hckr.fyi // thoughts

Uncoiling a Meaningful Art of Listening

by Michael Szul on

In the early 2000's I was a co-founder of a counterculture and occult group blog called Key 23 (now defunct and existing only in the memory of the Internet). A few of us spent time around the Disinformation Company web site, which is how I originally met Jason Louv. Louv was an aspiring writer and editor at the time, and was recently (recently for that time) published in a volume of Strange Attractor—a journal being put out by a company of the same name. I only occasionally kept tabs on Strange Attractor through the years, but they caught my attention again as I began to increase my exposure to the books and exhibitions put on by Fulgur Limited. After a lengthy hiatus, Strange Attractor decided to bring back their journal with Strange Attractor Journal 5. It piqued my interest, so I ordered directly from the company in order to pick up the limited edition hardcover.

Nearly two months went by without the book landing on my doorstep. Coming from England in the middle of the Royal Mail crisis didn't help, but still, the rather lengthy time prompted me to reach out to the State 51 fulfillment company. They apologized for the delay and decided that the book was lost in the mail. Promptly, they mailed out another copy… which took almost another 5-6 weeks to get to me. I excitedly opened the mail package to discover that it did not contain Strange Attractor Journal 5, but instead a hardcover version of Everything Keeps Dissolving—a collection of interviews detailing the history and life of industrial and experimental band Coil.

I knew little of Coil. I wasn't ignorant of industrial music, having been exposed to Skinny Puppy, Ministry, and several Front Line Assembly projects. Also, from my time with Key 23, I was well aware of Throbbing Gristle and Psychic TV. Even among Key 23, Wes Unruh and Rachel Haywire experimented plenty with industrial noise. But I never dove into the outskirts of English noise, neglecting to follow Jhonn Balance (he of many monikers) and Sleazy Christopherson from PTV to Coil.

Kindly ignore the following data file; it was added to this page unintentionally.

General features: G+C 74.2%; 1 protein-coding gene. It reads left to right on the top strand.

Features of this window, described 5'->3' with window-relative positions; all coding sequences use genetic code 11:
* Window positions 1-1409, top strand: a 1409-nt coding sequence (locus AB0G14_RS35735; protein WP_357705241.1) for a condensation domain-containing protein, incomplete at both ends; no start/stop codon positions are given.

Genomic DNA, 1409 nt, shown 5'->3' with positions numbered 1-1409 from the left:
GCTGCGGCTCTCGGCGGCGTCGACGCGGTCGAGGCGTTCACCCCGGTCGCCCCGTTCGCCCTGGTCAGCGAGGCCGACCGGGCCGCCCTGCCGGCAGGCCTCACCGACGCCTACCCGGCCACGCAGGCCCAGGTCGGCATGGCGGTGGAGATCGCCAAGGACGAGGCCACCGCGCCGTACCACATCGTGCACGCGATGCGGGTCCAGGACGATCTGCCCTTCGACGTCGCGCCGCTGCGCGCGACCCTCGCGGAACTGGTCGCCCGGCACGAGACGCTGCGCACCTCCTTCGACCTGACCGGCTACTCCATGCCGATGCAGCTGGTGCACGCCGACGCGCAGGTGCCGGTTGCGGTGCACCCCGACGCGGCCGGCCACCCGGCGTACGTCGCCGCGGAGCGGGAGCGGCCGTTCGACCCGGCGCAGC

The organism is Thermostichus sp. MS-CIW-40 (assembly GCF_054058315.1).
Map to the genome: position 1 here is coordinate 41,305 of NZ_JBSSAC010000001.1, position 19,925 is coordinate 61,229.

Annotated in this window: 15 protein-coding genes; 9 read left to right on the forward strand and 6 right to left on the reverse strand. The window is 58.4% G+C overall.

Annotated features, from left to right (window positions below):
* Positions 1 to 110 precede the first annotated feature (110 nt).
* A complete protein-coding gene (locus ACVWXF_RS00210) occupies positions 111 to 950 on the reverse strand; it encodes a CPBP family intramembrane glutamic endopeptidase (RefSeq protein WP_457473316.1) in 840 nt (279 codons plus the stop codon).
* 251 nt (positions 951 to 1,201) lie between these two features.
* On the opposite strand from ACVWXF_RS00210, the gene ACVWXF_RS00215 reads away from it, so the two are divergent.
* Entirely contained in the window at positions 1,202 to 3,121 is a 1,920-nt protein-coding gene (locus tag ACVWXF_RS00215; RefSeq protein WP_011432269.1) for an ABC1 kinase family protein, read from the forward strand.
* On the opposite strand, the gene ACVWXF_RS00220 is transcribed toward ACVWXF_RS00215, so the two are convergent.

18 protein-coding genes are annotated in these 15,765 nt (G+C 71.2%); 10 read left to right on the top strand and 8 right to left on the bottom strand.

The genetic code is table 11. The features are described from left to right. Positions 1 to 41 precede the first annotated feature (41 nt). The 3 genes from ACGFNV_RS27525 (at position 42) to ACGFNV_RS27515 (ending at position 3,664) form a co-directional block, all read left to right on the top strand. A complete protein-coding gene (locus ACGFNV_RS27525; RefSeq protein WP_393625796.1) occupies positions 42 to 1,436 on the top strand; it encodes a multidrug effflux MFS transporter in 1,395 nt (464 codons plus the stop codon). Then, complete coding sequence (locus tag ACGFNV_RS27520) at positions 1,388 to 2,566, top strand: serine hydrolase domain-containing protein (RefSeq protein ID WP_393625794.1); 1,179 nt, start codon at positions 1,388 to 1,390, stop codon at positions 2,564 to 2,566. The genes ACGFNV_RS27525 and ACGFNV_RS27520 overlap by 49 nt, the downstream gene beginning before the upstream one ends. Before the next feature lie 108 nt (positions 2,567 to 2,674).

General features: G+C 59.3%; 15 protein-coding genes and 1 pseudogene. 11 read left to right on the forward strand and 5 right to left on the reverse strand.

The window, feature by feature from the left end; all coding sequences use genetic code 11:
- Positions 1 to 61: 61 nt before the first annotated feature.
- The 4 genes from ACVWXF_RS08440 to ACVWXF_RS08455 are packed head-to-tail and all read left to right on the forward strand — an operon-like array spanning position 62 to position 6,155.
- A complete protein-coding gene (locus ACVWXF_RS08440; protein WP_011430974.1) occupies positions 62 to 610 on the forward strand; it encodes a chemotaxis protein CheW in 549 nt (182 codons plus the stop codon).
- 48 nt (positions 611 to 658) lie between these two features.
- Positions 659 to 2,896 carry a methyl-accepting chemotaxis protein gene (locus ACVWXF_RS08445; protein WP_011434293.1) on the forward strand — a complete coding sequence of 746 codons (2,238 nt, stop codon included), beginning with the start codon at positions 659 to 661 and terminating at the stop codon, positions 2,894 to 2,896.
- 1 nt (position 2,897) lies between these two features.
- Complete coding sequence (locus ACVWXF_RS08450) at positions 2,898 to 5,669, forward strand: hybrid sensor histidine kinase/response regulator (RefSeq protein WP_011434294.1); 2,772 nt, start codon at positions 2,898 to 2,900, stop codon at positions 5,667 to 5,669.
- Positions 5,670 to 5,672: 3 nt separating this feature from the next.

The hardcover sat. State 51 sent me a label to return it, but I was never truly motivated to print it off.

At a moment in a reading lull, I decided to pick the book up while simultaneously listening to various Coil albums—no reason to read the book without the musical experience. It took about chapter in before I contacted State 51, told them I was keeping the book, and asked them how I could pay them for it. Because sometime the universe drops things in your lap, and when it does, you pay the tithe.

Coil's earlier work is harsh, masculine, and profound—a band interested in only making music for themselves, but there was always a hint of something more esoteric. This became more pronounced with the release of Love's Secret Domain and by the time the band entered their "Moon Musick" phase, that hint was a much fuller halucinatory experience.

"Musick" is an ample term. Aleister Crowley used the term "magick" to distinguish real occultism from stage magic. Musick brings to mind a form of song and art much more meaningful, trancendent, and lived than the pop century. This was intentional. Balance and Christopherson were deeply a part of the British occult rediscovery occuring during the 70's and 80's. This was a period after the failure of the 60's and 70's hippie counterculture. The remains left on the table helped construct a more cynical culture in British literature and music. Balance, Christopherson, David Tibet, and more were well versed in Crowley, Austin Osman Spare, and others.